When the first cyberpunk writers picked up their pens in the eighties and wrote about conflict acted out over computer networks, it seemed like a lifetime away. In recent years we’ve seen internet attacks on Estonia and on power infrastructure. Countless griefers, hackers and virus-creators have found a way to virtually attack others.
Now it seems there’s something akin to a war on in one corner of the internet. A number of individuals calling themselves ‘Anonymous’ have posted a series of videos on Youtube decrying the Church/Cult of Scientology and what they call its manipulation of its followers. In related moves, a number of high profile Scientology websites were attacked by hackers and taken down. The Anonymous group seems to be using many of the techniques used by Alternate Reality Games like World Without Oil or Perplex City to create a campaign against elements of the real world.
It’s very reminiscent of the blending between virtuality and reality seen in Charles Stross’ Halting State. You can find Anonymous’s original message to Scientology video here and their reply to the media interest here on Warren Ellis’ blog. A new video was released yesterday explaining some more of the group’s message, in particular making it clear they are not just a group of hackers. It also warns of protests against Scientology on the 10th February. Whoever is doing it and for what reason, it’s a fascinating example of just how different our world(s) are now compared to even a few years ago.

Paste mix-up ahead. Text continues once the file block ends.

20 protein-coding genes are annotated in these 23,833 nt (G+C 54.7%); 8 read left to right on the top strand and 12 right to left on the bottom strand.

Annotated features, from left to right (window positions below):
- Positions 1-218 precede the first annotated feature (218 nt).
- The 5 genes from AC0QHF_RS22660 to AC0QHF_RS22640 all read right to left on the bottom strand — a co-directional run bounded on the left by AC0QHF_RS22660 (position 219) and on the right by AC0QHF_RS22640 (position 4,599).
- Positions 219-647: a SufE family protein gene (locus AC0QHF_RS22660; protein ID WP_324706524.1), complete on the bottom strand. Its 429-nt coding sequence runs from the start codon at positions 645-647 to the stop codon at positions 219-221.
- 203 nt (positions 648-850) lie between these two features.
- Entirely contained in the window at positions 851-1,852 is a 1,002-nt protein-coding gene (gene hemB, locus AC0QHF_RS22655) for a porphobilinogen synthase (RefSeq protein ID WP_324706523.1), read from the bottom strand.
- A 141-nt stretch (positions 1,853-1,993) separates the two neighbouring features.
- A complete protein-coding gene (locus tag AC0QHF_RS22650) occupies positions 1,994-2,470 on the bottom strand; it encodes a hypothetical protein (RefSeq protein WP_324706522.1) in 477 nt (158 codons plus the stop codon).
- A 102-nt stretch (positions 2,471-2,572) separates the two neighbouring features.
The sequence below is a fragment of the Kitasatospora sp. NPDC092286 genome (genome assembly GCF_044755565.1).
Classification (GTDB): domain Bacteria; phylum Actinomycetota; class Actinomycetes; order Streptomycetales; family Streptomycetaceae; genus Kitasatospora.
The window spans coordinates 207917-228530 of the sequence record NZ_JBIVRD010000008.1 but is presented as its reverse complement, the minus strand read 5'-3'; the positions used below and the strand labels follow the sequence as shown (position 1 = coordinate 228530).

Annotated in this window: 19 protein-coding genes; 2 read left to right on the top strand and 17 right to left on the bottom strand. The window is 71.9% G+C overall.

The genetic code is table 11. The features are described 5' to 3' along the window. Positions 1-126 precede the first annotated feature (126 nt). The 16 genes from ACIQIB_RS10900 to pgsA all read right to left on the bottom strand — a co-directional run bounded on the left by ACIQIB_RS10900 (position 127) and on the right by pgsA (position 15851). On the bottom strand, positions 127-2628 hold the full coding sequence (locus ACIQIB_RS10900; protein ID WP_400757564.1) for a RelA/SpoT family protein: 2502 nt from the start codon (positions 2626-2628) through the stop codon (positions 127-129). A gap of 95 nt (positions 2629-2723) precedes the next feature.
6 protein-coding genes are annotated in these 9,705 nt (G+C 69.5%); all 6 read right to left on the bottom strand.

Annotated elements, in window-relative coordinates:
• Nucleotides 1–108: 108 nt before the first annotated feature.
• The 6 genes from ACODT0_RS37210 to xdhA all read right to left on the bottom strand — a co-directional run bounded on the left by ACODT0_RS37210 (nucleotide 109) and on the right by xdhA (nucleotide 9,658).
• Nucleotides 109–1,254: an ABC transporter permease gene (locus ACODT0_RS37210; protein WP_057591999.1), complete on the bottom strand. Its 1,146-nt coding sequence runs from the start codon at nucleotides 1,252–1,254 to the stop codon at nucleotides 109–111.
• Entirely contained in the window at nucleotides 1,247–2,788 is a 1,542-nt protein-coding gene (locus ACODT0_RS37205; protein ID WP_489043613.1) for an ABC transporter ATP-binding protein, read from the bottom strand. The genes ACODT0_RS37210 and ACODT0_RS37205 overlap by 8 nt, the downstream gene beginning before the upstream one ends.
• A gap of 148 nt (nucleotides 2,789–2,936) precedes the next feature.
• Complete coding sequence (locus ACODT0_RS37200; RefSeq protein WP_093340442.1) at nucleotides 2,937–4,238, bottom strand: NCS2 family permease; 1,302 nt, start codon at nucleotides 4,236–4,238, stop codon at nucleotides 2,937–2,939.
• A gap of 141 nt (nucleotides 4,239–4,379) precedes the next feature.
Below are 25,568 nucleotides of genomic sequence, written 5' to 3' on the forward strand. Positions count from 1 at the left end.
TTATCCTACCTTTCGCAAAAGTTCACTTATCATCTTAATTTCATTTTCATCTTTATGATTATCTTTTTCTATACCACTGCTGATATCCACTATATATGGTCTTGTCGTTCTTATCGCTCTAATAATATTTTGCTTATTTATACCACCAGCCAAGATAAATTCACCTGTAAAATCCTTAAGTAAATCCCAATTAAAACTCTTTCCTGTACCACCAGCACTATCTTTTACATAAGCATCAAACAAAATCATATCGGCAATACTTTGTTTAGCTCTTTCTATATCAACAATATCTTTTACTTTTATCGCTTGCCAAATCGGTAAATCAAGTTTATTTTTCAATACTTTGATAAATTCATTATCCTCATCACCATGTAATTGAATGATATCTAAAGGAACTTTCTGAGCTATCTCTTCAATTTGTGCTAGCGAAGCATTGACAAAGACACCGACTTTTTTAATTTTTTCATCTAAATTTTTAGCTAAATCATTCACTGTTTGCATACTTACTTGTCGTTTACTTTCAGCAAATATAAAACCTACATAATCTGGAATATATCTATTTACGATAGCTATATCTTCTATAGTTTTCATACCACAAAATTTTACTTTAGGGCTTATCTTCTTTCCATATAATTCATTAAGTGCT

[via Elizabeth Bear, image via Wikipedia’s page on William Gibson’s Spook Country]
Science teacher Greg Craven posted a video entitled ‘The Scariest Video you’ll ever see’ on Youtube in June 2007. The ten minute video garnered over 7000 replies including many criticisms from global warming sceptics. Craven decided to rebut these criticisms. He spent four months of his spare time researching data on the debate, ticking off each criticism that had been made. He then released “How It All Ends”, another ten minute video but this time with an ‘expansion pack’ of videos going into each of his arguments in exhaustive detail.
Interestingly, much of the content of the six-hour, 44 part series is not devoted to proving whether global warming is happening or not, or whether man is causing it or not. He looks instead at the four main outcomes: global warming exists and we do something, it exists and we don’t do something, it doesn’t exist and we do nothing or it doesn’t exist and we do something. He concluded the costs of doing nothing far outweigh the cost of doing something, so it makes sense to take action even if we don’t know whether global warming is happening or not.
A site has also started up devoted to the videos, where the forum members critique and find responses to each new criticism as it comes through on Youtube. The efforts of these people to encourage reasoned debate is heartening. Many of the arguments against combating climate change revolve around the fact that science doesn’t agree 100% with the precise outcome. Well, science never will agree, not totally, especially with oil industry-paid advocates in the mix. But even without more and more evidence leaning towards the ‘we need to do something camp’, the logical thing to do is to take action, even if it turns out we didn’t need to. There’s also a great interview with Kim Stanley Robinson at BLDGBLOG about this.